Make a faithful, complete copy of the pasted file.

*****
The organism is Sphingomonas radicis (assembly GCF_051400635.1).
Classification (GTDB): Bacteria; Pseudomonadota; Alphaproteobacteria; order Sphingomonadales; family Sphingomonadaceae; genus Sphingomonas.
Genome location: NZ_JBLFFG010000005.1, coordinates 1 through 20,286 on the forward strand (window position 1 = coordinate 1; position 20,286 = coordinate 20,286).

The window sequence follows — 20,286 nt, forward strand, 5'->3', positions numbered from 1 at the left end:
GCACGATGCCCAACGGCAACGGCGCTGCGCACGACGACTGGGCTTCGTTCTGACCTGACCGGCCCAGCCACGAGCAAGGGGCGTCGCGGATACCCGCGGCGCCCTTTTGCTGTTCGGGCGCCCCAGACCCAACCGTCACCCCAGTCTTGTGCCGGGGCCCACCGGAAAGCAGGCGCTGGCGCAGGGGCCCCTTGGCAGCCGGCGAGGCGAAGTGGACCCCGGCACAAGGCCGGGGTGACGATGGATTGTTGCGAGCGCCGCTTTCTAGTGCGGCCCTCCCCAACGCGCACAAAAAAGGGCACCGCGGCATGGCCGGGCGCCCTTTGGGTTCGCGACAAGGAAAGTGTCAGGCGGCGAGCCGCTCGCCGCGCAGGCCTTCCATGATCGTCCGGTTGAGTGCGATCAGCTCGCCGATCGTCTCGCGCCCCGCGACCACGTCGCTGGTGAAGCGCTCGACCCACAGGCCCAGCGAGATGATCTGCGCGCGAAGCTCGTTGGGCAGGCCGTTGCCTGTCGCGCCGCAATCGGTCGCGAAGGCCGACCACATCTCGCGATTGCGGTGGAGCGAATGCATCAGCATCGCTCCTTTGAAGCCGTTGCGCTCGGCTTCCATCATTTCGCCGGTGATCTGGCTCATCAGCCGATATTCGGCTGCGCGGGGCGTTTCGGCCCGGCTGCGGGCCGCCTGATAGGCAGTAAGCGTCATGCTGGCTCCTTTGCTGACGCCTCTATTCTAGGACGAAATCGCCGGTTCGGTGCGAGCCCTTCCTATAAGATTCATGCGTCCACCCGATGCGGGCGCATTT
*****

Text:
The organism is Sphingomonas radicis (assembly GCF_051400635.1).
Classification (GTDB): Bacteria; Pseudomonadota; Alphaproteobacteria; order Sphingomonadales; family Sphingomonadaceae; genus Sphingomonas.
Genome location: NZ_JBLFFG010000005.1, coordinates 1 through 20,286 on the forward strand (window position 1 = coordinate 1; position 20,286 = coordinate 20,286).

The window sequence follows — 20,286 nt, forward strand, 5'->3', positions numbered from 1 at the left end:
GCACGATGCCCAACGGCAACGGCGCTGCGCACGACGACTGGGCTTCGTTCTGACCTGACCGGCCCAGCCACGAGCAAGGGGCGTCGCGGATACCCGCGGCGCCCTTTTGCTGTTCGGGCGCCCCAGACCCAACCGTCACCCCAGTCTTGTGCCGGGGCCCACCGGAAAGCAGGCGCTGGCGCAGGGGCCCCTTGGCAGCCGGCGAGGCGAAGTGGACCCCGGCACAAGGCCGGGGTGACGATGGATTGTTGCGAGCGCCGCTTTCTAGTGCGGCCCTCCCCAACGCGCACAAAAAAGGGCACCGCGGCATGGCCGGGCGCCCTTTGGGTTCGCGACAAGGAAAGTGTCAGGCGGCGAGCCGCTCGCCGCGCAGGCCTTCCATGATCGTCCGGTTGAGTGCGATCAGCTCGCCGATCGTCTCGCGCCCCGCGACCACGTCGCTGGTGAAGCGCTCGACCCACAGGCCCAGCGAGATGATCTGCGCGCGAAGCTCGTTGGGCAGGCCGTTGCCTGTCGCGCCGCAATCGGTCGCGAAGGCCGACCACATCTCGCGATTGCGGTGGAGCGAATGCATCAGCATCGCTCCTTTGAAGCCGTTGCGCTCGGCTTCCATCATTTCGCCGGTGATCTGGCTCATCAGCCGATATTCGGCTGCGCGGGGCGTTTCGGCCCGGCTGCGGGCCGCCTGATAGGCAGTAAGCGTCATGCTGGCTCCTTTGCTGACGCCTCTATTCTAGGACGAAATCGCCGGTTCGGTGCGAGCCCTTCCTATAAGATTCATGCGTCCACCCGATGCGGGCGCATTT